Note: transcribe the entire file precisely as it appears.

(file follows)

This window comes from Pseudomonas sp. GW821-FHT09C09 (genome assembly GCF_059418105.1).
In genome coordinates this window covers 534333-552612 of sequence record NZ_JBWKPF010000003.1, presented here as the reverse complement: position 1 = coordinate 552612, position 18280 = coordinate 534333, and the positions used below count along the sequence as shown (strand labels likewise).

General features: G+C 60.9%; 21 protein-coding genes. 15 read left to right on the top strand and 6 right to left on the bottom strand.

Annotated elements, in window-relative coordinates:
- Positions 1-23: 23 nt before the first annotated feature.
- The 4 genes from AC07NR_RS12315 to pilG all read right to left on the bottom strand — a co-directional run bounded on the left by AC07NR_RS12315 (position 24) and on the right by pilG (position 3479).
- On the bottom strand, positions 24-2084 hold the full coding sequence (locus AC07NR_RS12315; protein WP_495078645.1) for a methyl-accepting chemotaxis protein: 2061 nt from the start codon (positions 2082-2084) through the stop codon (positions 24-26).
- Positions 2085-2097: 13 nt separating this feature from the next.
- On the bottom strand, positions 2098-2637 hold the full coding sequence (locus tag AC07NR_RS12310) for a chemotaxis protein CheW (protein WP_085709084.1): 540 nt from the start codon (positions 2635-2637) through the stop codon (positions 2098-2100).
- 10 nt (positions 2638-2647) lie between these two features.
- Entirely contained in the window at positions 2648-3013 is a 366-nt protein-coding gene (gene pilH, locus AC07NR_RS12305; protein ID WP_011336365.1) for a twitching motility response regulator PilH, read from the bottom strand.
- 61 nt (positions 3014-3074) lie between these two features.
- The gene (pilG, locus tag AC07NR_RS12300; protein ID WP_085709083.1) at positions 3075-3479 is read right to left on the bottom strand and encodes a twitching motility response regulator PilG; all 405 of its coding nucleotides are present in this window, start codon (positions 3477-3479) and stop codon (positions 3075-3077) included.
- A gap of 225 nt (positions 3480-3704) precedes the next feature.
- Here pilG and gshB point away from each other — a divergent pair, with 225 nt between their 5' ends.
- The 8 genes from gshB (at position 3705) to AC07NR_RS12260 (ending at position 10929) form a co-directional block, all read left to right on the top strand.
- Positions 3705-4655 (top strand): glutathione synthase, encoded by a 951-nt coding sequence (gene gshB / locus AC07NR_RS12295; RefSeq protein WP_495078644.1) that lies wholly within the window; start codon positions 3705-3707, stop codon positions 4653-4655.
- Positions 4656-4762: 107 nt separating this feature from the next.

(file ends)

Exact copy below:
This window comes from Pseudomonas sp. GW821-FHT09C09 (genome assembly GCF_059418105.1).
In genome coordinates this window covers 534333-552612 of sequence record NZ_JBWKPF010000003.1, presented here as the reverse complement: position 1 = coordinate 552612, position 18280 = coordinate 534333, and the positions used below count along the sequence as shown (strand labels likewise).

General features: G+C 60.9%; 21 protein-coding genes. 15 read left to right on the top strand and 6 right to left on the bottom strand.

Annotated elements, in window-relative coordinates:
- Positions 1-23: 23 nt before the first annotated feature.
- The 4 genes from AC07NR_RS12315 to pilG all read right to left on the bottom strand — a co-directional run bounded on the left by AC07NR_RS12315 (position 24) and on the right by pilG (position 3479).
- On the bottom strand, positions 24-2084 hold the full coding sequence (locus AC07NR_RS12315; protein WP_495078645.1) for a methyl-accepting chemotaxis protein: 2061 nt from the start codon (positions 2082-2084) through the stop codon (positions 24-26).
- Positions 2085-2097: 13 nt separating this feature from the next.
- On the bottom strand, positions 2098-2637 hold the full coding sequence (locus tag AC07NR_RS12310) for a chemotaxis protein CheW (protein WP_085709084.1): 540 nt from the start codon (positions 2635-2637) through the stop codon (positions 2098-2100).
- 10 nt (positions 2638-2647) lie between these two features.
- Entirely contained in the window at positions 2648-3013 is a 366-nt protein-coding gene (gene pilH, locus AC07NR_RS12305; protein ID WP_011336365.1) for a twitching motility response regulator PilH, read from the bottom strand.
- 61 nt (positions 3014-3074) lie between these two features.
- The gene (pilG, locus tag AC07NR_RS12300; protein ID WP_085709083.1) at positions 3075-3479 is read right to left on the bottom strand and encodes a twitching motility response regulator PilG; all 405 of its coding nucleotides are present in this window, start codon (positions 3477-3479) and stop codon (positions 3075-3077) included.
- A gap of 225 nt (positions 3480-3704) precedes the next feature.
- Here pilG and gshB point away from each other — a divergent pair, with 225 nt between their 5' ends.
- The 8 genes from gshB (at position 3705) to AC07NR_RS12260 (ending at position 10929) form a co-directional block, all read left to right on the top strand.
- Positions 3705-4655 (top strand): glutathione synthase, encoded by a 951-nt coding sequence (gene gshB / locus AC07NR_RS12295; RefSeq protein WP_495078644.1) that lies wholly within the window; start codon positions 3705-3707, stop codon positions 4653-4655.
- Positions 4656-4762: 107 nt separating this feature from the next.